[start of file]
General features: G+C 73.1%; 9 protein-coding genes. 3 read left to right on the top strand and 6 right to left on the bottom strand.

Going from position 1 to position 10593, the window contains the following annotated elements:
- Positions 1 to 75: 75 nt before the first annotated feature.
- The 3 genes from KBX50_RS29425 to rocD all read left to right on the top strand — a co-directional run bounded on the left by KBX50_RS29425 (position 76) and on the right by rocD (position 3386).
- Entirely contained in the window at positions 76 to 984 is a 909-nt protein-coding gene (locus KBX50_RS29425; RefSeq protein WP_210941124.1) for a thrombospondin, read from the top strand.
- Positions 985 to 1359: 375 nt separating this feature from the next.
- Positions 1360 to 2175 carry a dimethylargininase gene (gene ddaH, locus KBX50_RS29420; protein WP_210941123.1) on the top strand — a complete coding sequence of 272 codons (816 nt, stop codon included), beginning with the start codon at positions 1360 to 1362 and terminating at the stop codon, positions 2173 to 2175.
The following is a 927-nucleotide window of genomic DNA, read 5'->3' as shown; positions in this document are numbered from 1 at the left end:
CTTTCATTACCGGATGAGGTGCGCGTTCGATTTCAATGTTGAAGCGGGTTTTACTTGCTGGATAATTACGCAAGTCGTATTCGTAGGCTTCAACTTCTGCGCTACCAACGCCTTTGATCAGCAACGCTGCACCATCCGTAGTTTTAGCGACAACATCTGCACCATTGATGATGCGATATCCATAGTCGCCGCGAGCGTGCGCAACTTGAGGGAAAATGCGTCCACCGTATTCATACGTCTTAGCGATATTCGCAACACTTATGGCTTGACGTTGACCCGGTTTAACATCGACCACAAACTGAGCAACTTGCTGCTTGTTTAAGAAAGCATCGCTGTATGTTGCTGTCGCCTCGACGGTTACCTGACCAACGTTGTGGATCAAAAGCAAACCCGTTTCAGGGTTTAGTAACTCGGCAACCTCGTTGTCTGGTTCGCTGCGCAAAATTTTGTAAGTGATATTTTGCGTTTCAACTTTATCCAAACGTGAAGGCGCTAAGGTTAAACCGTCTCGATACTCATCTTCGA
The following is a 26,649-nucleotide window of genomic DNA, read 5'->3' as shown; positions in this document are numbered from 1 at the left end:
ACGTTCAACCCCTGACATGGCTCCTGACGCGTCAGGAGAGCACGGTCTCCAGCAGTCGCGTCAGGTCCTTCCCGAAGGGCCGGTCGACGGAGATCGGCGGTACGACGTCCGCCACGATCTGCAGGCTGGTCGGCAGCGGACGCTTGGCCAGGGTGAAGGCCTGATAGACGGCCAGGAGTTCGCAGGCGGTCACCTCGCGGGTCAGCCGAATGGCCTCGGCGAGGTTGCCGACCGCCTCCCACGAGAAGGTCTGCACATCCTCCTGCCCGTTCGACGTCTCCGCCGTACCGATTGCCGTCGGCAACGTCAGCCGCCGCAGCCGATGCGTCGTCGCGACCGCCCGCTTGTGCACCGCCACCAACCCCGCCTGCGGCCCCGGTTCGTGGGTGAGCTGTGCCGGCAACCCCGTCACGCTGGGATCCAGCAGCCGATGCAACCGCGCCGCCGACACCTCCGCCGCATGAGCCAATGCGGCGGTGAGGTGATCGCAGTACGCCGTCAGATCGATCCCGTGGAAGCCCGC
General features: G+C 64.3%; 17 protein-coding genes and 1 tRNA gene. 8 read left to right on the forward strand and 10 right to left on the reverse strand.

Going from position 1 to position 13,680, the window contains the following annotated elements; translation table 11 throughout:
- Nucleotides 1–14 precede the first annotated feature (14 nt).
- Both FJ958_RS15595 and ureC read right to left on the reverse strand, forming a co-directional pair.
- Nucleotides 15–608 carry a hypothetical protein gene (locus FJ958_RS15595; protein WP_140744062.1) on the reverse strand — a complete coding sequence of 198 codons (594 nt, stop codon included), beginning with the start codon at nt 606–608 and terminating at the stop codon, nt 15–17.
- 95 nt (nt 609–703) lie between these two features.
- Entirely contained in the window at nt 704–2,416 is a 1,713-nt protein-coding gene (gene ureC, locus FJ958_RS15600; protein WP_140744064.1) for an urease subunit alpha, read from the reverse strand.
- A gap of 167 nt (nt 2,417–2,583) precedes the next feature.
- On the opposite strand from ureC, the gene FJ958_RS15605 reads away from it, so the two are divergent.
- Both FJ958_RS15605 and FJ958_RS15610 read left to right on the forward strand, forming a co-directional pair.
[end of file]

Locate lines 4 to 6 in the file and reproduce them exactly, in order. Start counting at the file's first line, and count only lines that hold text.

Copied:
- The 3 genes from KBX50_RS29425 to rocD all read left to right on the top strand — a co-directional run bounded on the left by KBX50_RS29425 (position 76) and on the right by rocD (position 3386).
- Entirely contained in the window at positions 76 to 984 is a 909-nt protein-coding gene (locus KBX50_RS29425; RefSeq protein WP_210941124.1) for a thrombospondin, read from the top strand.
- Positions 985 to 1359: 375 nt separating this feature from the next.